The stimulation device 110 additionally includes battery 202 which provides operating power to all of the circuits shown in FIG. 2. Accordingly, stimulation device 110 preferably employs lithium silver vanadium oxide batteries. However, many other types of batteries can be used, such as a lithium titanium disulfide battery, without departing from the spirit and scope of the present invention. Also shown in FIG. 3 is step-down circuit 206 that reduces battery supply voltage 204, and regulator circuit 210 that stabilizes second voltage 208 and supplies regulated second voltage 212 to microcontroller 214.

FIG. 4 is a schematic of an exemplary linear voltage regulator circuit 210 that can be used in an embodiment of the present invention. Regulator 210 comprises a voltage reference amplifier 402 and a buffer 404 that generates the regulated and stabilized voltage. Amplifier 402 receives second voltage 208 from step-down circuit 206 and a reference voltage at input VREF. Amplifier 402 produces the stabilized voltage at output Vout. Buffer 404 regulates the second voltage 208 and generates sufficient current at the desired stabilized voltage to power the circuit components of IC 214. Regulator 210 supplies the IC 214 with the regulated second voltage 212 at output VREG of buffer 404, providing a constant desired voltage supply despite any fluctuations that may be present in the second voltage 208. The PGATE inputs to amplifier 402 and buffer 404 are reference current inputs generated elsewhere in the circuit. The PHI inputs to amplifier 402 are clock phase inputs

FIGS. 5A and 5B show an example of a step-down voltage divider circuit of the type used in this invention. FIG. 5A shows a non-overlapping clock generator circuit 502. The clock generator circuit has an input I_clk which is typically a 1-2 kHz clock signal. Circuit 502 has four outputs: ph1, ph1 b, ph2 and ph2 b. Output ph1 b is the inverted output of ph1; and output ph2 b is the inverted output of ph2. Outputs ph1 and ph2 are non-overlapping. They are guaranteed not to be high at the same time. Similarly, outputs ph1 b and ph2 b are non-overlapping.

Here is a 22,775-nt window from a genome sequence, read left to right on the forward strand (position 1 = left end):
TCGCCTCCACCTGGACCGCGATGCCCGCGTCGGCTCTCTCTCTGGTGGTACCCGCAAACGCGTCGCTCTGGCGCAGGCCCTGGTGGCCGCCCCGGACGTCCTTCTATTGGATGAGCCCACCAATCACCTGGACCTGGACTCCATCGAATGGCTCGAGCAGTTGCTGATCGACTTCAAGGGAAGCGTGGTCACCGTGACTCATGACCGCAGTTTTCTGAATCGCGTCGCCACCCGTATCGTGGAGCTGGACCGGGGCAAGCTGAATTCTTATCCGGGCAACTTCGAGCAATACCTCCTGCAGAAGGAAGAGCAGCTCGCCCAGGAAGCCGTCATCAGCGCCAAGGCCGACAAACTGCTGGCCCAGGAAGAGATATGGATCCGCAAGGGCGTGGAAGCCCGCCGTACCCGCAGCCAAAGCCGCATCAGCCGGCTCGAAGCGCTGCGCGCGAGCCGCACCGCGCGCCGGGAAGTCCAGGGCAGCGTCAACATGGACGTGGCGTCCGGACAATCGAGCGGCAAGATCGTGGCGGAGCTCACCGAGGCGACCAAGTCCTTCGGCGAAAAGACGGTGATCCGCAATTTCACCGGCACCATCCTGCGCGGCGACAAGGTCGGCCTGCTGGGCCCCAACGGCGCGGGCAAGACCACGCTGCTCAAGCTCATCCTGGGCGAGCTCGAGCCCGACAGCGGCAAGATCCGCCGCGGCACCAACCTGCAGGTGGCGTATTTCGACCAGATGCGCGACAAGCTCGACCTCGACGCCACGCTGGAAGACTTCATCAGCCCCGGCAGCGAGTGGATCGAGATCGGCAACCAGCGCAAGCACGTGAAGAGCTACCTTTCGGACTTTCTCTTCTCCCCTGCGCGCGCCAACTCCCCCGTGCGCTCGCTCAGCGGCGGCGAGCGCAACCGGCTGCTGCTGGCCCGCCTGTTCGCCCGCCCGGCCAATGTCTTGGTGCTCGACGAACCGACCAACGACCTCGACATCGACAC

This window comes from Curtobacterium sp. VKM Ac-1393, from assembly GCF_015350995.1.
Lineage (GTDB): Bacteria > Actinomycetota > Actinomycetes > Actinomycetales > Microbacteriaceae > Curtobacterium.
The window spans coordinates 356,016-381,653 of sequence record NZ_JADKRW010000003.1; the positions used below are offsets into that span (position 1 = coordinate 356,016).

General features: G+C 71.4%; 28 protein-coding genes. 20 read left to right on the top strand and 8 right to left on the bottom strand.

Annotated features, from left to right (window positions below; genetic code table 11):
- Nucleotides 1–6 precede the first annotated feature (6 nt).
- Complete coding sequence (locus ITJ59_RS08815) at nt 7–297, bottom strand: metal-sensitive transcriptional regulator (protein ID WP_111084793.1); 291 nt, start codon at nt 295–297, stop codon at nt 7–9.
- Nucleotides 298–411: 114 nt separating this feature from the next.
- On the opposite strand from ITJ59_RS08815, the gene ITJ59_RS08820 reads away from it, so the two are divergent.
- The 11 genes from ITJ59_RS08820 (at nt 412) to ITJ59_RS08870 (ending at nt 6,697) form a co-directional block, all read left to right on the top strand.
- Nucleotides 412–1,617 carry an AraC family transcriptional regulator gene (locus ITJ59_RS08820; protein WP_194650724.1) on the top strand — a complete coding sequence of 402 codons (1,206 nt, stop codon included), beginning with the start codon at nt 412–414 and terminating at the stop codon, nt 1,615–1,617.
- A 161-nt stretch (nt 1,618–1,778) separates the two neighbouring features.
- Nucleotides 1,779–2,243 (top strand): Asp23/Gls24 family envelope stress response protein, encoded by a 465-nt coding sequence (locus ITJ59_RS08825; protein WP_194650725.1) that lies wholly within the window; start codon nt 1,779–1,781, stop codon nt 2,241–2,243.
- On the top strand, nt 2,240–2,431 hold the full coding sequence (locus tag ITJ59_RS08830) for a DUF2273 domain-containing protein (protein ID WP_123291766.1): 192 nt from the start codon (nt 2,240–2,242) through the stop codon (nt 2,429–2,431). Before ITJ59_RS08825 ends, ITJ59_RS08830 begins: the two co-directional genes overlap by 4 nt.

Outputs ph1, ph1 b, ph2 and ph2 b drive a step down circuit 504 shown in FIG. 5B. Circuit 504 comprises a plurality of transistor switches. In the example shown, there are six transistor switches, labeled as 506 a-f, respectively. A pair of capacitors C1 and C2 are coupled across the outputs of step-down circuit 504. Capacitor C1 is denoted as the step-down capacitor. Capacitor C2 is denoted as the reservoir capacitor. In the example shown, capacitor C1 has a value of 10Φf; and capacitor C2 has a value of 10Φf. As shown, the step down voltage divider reduces the input voltage by one-half. Thus the output voltage V_divider is one half the value of input voltage VDD. It would be apparent to those skilled in the art that modifications to the circuit arrangement shown could be made to produce different integer divisions of the input voltage.

The above description provides examples of regulator and step-down circuits that can be used with the present invention. Those skilled in the relevant art will appreciate that other voltage regulator and voltage step-down circuits can be used while still being within the spirit and scope of the present invention.

The previous description of the preferred embodiments is provided to enable any person skilled in the art to make or use the present invention. While the invention has been particularly shown and described with reference to preferred embodiments thereof, it will be understood by those skilled in the art that various changes in form and details may be made therein without departing from the spirit and scope of the invention.

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Referenced by
Citing PatentFiling datePublication dateApplicantTitle
US8634914Jan 27, 2012Jan 21, 2014Medtronic, Inc.Pacemaker event queue to control device processor operating power
US9341680Oct 30, 2013May 17, 2016Cameron Health, Inc.Selectable upper voltage range monitoring circuit
US20050245977 *Apr 12, 2005Nov 3, 2005Advanced Neuromodulation Systems, Inc.Voltage limited systems and methods
US20090048643 *Oct 3, 2008Feb 19, 2009Erickson John HMethod for providing multiple voltage levels during pulse generation and implantable pulse generating employing the same
Classifications
U.S. Classification607/4
International ClassificationA61N1/362
Cooperative ClassificationA61N1/3975, A61N1/378
European ClassificationA61N1/378, A61N1/39P
Legal Events
DateCodeEventDescription
Dec 4, 2001ASAssignment
Owner name: PACESETTER, INC., CALIFORNIA
Free format text: ASSIGNMENT OF ASSIGNORS INTEREST;ASSIGNOR:WONG, LOUIS;REEL/FRAME:012370/0090
Effective date: 20011203
Apr 19, 2010FPAYFee payment
Year of fee payment: 4
Apr 17, 2014FPAYFee payment
Year of fee payment: 8